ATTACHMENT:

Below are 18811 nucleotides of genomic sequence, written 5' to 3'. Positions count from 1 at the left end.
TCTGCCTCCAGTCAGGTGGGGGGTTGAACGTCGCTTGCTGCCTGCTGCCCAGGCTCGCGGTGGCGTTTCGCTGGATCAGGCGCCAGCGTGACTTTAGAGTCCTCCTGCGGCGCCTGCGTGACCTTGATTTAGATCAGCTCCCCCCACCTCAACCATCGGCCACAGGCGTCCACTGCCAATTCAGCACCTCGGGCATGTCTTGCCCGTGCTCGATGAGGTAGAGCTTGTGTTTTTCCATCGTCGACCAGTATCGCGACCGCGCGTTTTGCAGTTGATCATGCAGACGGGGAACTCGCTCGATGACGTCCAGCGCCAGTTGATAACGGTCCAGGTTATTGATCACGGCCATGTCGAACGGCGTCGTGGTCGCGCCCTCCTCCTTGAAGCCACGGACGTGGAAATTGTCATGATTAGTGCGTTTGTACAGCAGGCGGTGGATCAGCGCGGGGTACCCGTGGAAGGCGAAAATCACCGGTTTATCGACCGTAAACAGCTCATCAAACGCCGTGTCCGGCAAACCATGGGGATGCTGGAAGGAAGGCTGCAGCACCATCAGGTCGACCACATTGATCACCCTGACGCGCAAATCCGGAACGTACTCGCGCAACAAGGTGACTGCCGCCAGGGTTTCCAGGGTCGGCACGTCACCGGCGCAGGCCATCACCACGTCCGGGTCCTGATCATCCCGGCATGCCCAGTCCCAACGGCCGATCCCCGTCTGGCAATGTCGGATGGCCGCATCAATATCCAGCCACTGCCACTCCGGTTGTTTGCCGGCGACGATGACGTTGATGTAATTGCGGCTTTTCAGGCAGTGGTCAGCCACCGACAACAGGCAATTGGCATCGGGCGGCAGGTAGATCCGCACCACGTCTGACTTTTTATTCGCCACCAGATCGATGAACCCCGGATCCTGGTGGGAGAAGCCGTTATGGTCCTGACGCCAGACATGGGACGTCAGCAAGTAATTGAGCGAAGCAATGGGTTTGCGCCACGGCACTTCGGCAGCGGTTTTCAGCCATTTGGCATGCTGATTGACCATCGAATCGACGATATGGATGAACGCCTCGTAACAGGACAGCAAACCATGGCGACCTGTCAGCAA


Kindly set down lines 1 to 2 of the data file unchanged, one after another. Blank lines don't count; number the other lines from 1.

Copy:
Below are 18811 nucleotides of genomic sequence, written 5' to 3'. Positions count from 1 at the left end.
TCTGCCTCCAGTCAGGTGGGGGGTTGAACGTCGCTTGCTGCCTGCTGCCCAGGCTCGCGGTGGCGTTTCGCTGGATCAGGCGCCAGCGTGACTTTAGAGTCCTCCTGCGGCGCCTGCGTGACCTTGATTTAGATCAGCTCCCCCCACCTCAACCATCGGCCACAGGCGTCCACTGCCAATTCAGCACCTCGGGCATGTCTTGCCCGTGCTCGATGAGGTAGAGCTTGTGTTTTTCCATCGTCGACCAGTATCGCGACCGCGCGTTTTGCAGTTGATCATGCAGACGGGGAACTCGCTCGATGACGTCCAGCGCCAGTTGATAACGGTCCAGGTTATTGATCACGGCCATGTCGAACGGCGTCGTGGTCGCGCCCTCCTCCTTGAAGCCACGGACGTGGAAATTGTCATGATTAGTGCGTTTGTACAGCAGGCGGTGGATCAGCGCGGGGTACCCGTGGAAGGCGAAAATCACCGGTTTATCGACCGTAAACAGCTCATCAAACGCCGTGTCCGGCAAACCATGGGGATGCTGGAAGGAAGGCTGCAGCACCATCAGGTCGACCACATTGATCACCCTGACGCGCAAATCCGGAACGTACTCGCGCAACAAGGTGACTGCCGCCAGGGTTTCCAGGGTCGGCACGTCACCGGCGCAGGCCATCACCACGTCCGGGTCCTGATCATCCCGGCATGCCCAGTCCCAACGGCCGATCCCCGTCTGGCAATGTCGGATGGCCGCATCAATATCCAGCCACTGCCACTCCGGTTGTTTGCCGGCGACGATGACGTTGATGTAATTGCGGCTTTTCAGGCAGTGGTCAGCCACCGACAACAGGCAATTGGCATCGGGCGGCAGGTAGATCCGCACCACGTCTGACTTTTTATTCGCCACCAGATCGATGAACCCCGGATCCTGGTGGGAGAAGCCGTTATGGTCCTGACGCCAGACATGGGACGTCAGCAAGTAATTGAGCGAAGCAATGGGTTTGCGCCACGGCACTTCGGCAGCGGTTTTCAGCCATTTGGCATGCTGATTGACCATCGAATCGACGATATGGATGAACGCCTCGTAACAGGACAGCAAACCATGGCGACCTGTCAGCAA